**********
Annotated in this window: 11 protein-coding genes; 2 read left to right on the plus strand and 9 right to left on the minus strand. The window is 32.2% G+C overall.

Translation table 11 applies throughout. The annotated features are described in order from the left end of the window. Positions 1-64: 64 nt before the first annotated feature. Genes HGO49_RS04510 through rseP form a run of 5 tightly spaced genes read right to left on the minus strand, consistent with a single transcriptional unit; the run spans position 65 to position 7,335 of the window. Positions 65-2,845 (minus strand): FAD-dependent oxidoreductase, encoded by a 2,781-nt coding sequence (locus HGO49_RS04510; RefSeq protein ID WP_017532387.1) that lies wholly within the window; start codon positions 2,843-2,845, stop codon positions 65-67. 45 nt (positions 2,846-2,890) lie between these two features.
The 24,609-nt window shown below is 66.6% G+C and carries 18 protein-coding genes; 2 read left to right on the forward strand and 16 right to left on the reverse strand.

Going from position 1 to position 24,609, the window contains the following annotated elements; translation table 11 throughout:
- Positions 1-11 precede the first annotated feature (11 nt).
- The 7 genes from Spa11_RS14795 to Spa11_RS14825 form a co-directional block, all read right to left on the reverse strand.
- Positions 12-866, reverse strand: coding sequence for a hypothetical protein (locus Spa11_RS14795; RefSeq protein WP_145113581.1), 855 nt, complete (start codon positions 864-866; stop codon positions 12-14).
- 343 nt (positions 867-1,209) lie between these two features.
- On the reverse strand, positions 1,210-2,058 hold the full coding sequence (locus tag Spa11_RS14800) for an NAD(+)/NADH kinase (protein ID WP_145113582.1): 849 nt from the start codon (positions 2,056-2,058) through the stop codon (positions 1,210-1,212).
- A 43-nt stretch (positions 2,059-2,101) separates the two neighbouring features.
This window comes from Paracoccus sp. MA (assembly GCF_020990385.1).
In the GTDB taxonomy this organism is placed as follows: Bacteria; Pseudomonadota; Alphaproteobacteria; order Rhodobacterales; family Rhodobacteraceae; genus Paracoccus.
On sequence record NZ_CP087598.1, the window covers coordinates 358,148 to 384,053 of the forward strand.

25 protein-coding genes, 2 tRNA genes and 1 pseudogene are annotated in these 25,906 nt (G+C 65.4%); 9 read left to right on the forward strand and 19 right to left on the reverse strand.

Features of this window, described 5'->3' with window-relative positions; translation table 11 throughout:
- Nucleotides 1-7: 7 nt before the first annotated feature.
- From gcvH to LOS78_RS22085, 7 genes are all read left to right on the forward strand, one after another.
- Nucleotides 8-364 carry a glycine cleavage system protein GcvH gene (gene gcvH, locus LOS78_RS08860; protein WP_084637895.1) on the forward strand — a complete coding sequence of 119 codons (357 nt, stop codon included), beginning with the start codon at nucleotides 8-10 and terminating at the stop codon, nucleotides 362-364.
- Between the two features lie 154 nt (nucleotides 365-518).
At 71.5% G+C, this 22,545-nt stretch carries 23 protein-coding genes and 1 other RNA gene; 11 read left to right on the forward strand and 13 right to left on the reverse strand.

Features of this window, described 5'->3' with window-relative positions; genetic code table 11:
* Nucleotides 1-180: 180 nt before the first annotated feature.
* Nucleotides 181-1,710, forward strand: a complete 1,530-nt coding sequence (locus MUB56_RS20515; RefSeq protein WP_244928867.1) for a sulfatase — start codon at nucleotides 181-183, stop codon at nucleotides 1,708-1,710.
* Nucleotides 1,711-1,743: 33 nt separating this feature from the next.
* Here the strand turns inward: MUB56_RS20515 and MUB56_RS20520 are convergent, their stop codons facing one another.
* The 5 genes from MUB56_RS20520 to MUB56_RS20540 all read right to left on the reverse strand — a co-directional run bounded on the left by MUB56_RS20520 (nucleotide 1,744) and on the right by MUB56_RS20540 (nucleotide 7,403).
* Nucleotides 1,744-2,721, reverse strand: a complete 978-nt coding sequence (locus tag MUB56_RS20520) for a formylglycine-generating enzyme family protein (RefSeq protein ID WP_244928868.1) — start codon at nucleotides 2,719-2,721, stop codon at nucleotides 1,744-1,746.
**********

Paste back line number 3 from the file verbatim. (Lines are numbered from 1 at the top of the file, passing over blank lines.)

The 24,609-nt window shown below is 66.6% G+C and carries 18 protein-coding genes; 2 read left to right on the forward strand and 16 right to left on the reverse strand.